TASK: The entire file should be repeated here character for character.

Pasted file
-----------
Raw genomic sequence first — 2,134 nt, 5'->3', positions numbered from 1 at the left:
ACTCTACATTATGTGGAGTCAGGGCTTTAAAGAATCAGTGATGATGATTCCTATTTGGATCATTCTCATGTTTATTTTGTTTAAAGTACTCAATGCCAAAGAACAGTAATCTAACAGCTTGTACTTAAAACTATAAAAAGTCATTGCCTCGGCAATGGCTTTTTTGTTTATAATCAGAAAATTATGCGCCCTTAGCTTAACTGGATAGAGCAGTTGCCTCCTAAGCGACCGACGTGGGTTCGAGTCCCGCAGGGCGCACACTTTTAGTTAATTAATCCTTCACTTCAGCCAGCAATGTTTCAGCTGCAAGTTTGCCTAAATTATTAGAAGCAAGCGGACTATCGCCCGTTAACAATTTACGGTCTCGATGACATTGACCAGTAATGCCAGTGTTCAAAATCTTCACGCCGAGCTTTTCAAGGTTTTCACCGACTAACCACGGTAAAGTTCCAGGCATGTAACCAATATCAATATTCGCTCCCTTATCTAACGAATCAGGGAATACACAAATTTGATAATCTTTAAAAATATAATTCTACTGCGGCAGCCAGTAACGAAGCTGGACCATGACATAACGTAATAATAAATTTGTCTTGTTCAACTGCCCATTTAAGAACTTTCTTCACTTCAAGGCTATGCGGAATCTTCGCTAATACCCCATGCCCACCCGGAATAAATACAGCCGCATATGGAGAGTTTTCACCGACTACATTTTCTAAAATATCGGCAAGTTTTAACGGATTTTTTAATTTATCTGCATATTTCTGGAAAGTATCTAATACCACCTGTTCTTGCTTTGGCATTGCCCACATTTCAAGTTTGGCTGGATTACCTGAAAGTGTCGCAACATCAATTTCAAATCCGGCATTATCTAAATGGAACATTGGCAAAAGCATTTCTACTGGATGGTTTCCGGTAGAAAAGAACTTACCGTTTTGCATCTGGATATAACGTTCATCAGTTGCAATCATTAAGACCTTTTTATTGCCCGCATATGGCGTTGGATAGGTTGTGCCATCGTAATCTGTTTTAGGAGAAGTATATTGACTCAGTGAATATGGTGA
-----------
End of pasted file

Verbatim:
Raw genomic sequence first — 2,134 nt, 5'->3', positions numbered from 1 at the left:
ACTCTACATTATGTGGAGTCAGGGCTTTAAAGAATCAGTGATGATGATTCCTATTTGGATCATTCTCATGTTTATTTTGTTTAAAGTACTCAATGCCAAAGAACAGTAATCTAACAGCTTGTACTTAAAACTATAAAAAGTCATTGCCTCGGCAATGGCTTTTTTGTTTATAATCAGAAAATTATGCGCCCTTAGCTTAACTGGATAGAGCAGTTGCCTCCTAAGCGACCGACGTGGGTTCGAGTCCCGCAGGGCGCACACTTTTAGTTAATTAATCCTTCACTTCAGCCAGCAATGTTTCAGCTGCAAGTTTGCCTAAATTATTAGAAGCAAGCGGACTATCGCCCGTTAACAATTTACGGTCTCGATGACATTGACCAGTAATGCCAGTGTTCAAAATCTTCACGCCGAGCTTTTCAAGGTTTTCACCGACTAACCACGGTAAAGTTCCAGGCATGTAACCAATATCAATATTCGCTCCCTTATCTAACGAATCAGGGAATACACAAATTTGATAATCTTTAAAAATATAATTCTACTGCGGCAGCCAGTAACGAAGCTGGACCATGACATAACGTAATAATAAATTTGTCTTGTTCAACTGCCCATTTAAGAACTTTCTTCACTTCAAGGCTATGCGGAATCTTCGCTAATACCCCATGCCCACCCGGAATAAATACAGCCGCATATGGAGAGTTTTCACCGACTACATTTTCTAAAATATCGGCAAGTTTTAACGGATTTTTTAATTTATCTGCATATTTCTGGAAAGTATCTAATACCACCTGTTCTTGCTTTGGCATTGCCCACATTTCAAGTTTGGCTGGATTACCTGAAAGTGTCGCAACATCAATTTCAAATCCGGCATTATCTAAATGGAACATTGGCAAAAGCATTTCTACTGGATGGTTTCCGGTAGAAAAGAACTTACCGTTTTGCATCTGGATATAACGTTCATCAGTTGCAATCATTAAGACCTTTTTATTGCCCGCATATGGCGTTGGATAGGTTGTGCCATCGTAATCTGTTTTAGGAGAAGTATATTGACTCAGTGAATATGGTGA